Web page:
Tuesday, June 30, 2015
Three years after getting a Clearance Certificate, an executor is notified of an unpaid bill. Now what?
Posted by Lynne Butler
"My sister and I were executors of my father's estate. We received the final clearance certificate from Revenue Canada nearly three years ago, and so the estate was disbursed and the estate account was closed out. Now nearly three years later, I got a letter claiming that a bill was not paid. I thought I sent them a cheque at the time, but it's been so long that I am not certain. We did do an advertisement at the time to make sure there were outstanding debts and had no response. So I thought it was over and done with, long ago. Now I am getting this letter. Are my sister and I responsible even though the estate was long ago wrapped up and we got the clearance certificate?"
I'd like to deal first with the significance of the Clearance Certificate. Receiving this certificate means only one thing, which is that the estate does not owe any more taxes. It doesn't mean that the government has in any way approved of other aspects of the estate. It doesn't mean that you can't be held responsible for other things, such as unpaid debts.
I wanted to start with that comment because I'm often asked by executors and beneficiaries alike about who at the government approves of the estate and closes it. They often assume that a Clearance Certificate is a blanket approval that the estate was all handled correctly. However, nobody from the government does that. Nobody at the government reviews the debts and checks to see whether they've been paid, except for taxes. It's up to the beneficiaries of the estate, with the assistance of the courts if necessary, to police an estate.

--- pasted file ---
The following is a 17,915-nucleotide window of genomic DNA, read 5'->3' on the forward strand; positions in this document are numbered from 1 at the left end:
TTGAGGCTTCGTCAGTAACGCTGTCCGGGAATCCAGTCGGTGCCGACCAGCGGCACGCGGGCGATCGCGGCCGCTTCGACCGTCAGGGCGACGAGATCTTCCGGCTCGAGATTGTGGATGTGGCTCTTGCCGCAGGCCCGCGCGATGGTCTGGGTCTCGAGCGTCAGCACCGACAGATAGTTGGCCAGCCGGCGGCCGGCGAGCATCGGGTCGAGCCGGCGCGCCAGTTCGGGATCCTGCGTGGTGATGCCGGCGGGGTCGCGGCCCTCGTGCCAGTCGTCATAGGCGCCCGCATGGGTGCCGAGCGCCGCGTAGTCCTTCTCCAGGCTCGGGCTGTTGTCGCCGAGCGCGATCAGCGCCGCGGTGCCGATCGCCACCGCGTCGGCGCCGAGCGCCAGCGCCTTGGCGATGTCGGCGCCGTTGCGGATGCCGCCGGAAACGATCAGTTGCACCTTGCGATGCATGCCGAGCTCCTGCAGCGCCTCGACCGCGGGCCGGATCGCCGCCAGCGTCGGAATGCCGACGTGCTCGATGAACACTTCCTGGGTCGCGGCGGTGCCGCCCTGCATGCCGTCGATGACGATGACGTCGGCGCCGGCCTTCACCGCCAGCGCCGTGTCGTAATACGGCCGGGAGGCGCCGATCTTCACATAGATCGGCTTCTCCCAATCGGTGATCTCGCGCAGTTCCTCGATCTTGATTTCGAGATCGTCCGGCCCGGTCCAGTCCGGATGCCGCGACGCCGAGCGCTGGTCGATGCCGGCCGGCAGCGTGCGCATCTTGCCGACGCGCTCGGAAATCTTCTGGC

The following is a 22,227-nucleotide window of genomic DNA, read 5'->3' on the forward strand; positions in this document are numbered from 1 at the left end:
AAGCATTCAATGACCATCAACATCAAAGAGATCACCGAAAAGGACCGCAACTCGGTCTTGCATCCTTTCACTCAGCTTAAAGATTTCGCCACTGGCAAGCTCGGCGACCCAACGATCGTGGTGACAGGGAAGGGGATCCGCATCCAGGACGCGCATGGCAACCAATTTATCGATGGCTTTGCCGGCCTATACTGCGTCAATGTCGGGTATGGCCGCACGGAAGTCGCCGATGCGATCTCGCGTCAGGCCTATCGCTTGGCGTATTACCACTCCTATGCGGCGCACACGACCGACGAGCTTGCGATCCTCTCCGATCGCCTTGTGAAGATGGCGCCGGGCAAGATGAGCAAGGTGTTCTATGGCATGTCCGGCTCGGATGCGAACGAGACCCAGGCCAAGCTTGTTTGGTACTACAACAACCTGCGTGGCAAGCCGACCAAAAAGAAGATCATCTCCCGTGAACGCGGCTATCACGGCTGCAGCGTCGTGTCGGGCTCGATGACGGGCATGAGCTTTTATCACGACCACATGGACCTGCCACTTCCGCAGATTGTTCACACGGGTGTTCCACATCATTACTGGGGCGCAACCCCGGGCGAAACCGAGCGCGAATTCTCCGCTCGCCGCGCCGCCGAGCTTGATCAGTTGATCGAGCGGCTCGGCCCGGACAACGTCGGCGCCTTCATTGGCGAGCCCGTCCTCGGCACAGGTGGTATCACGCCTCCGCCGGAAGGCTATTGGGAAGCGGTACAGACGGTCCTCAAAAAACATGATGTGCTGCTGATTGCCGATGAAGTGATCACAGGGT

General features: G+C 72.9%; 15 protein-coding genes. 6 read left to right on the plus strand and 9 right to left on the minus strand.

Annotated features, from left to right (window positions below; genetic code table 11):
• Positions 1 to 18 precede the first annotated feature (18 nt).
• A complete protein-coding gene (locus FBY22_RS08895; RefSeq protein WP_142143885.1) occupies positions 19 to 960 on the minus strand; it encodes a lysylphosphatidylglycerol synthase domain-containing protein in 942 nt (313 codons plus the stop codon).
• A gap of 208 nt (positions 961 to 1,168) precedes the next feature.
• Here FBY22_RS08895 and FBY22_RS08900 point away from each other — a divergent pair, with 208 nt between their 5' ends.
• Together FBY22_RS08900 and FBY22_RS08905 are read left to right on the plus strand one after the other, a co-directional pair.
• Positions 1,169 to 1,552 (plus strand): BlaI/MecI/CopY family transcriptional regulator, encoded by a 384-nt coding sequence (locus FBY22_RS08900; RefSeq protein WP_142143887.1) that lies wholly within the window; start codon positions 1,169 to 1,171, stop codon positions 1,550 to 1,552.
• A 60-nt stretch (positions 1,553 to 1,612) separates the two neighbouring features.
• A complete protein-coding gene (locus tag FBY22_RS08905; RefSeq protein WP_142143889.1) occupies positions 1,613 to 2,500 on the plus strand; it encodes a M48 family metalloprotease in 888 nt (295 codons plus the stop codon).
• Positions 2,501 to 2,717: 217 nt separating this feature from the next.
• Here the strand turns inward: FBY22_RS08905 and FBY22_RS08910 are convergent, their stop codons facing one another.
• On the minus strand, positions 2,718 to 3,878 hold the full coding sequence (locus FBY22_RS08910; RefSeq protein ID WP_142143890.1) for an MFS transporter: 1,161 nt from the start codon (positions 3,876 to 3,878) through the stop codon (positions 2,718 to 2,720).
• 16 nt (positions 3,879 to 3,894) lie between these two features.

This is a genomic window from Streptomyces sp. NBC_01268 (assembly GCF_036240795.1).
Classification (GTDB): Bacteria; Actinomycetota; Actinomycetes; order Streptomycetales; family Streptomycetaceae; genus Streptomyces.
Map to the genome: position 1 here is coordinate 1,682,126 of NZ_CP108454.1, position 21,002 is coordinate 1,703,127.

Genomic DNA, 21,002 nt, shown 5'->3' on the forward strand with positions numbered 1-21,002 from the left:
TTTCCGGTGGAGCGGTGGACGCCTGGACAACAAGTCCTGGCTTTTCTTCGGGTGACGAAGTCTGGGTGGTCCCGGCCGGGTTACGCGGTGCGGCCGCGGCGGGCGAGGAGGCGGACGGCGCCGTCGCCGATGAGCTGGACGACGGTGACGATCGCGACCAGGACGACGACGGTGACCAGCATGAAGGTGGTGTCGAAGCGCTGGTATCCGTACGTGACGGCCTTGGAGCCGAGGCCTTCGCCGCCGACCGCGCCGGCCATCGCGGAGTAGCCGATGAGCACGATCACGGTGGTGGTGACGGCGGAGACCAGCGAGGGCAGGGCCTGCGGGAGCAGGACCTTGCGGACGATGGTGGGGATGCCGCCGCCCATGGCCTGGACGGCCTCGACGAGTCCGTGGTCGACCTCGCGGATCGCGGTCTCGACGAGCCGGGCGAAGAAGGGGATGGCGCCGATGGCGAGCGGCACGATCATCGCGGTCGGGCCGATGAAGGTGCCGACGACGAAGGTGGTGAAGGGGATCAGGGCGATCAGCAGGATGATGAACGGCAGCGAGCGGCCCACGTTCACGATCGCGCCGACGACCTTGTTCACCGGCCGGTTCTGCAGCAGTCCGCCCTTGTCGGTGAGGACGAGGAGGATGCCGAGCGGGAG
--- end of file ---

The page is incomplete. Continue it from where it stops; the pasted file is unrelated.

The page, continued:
Now on to the rest of the question. You and your sister are executors for life, so you do legally have to deal with anything that comes up on the estate.
If you paid out the beneficiaries when there was an outstanding debt, you may be responsible for the payment of the debt yourselves.
You raise a good point about advertising for creditors. If you had never heard of this creditor and they missed out on the deadline you imposed in your notice to creditors, you would have a good case for refusing to pay them. After all, that's the purpose of advertising for creditors - to limit the claims of a creditor to a reasonable period so that the estate can be wrapped up efficiently and the executor can be confident that distribution is correct. However, it seems obvious that you did know about them because you said you thought you sent them a cheque.
If you paid estate debts using cheques, do you still have the cancelled cheques? Or can you find the cheque online using the bank account number? If not, perhaps the bank would be able to assist with a printout.
Do they refer to any earlier correspondence or phone calls? If they cannot establish that they discussed the bill with you within time, they may just be out of luck. The answer to your question might lie in what evidence exists that you and they were in touch during the estate administration. Have you asked them to remind you of when and how they contacted you earlier? Three years really does seem like a very long time for someone to wait to follow up on earlier correspondence or phone calls, so I wouldn't be surprised if they are unable to prove they asked within time.
An executor really should still have estate records three years later, since it's not that unusual for things to pop up. For their own protection, executors really should hang onto records for several years, as they cannot be certain that they'll never be asked to prove what they did or didn't do.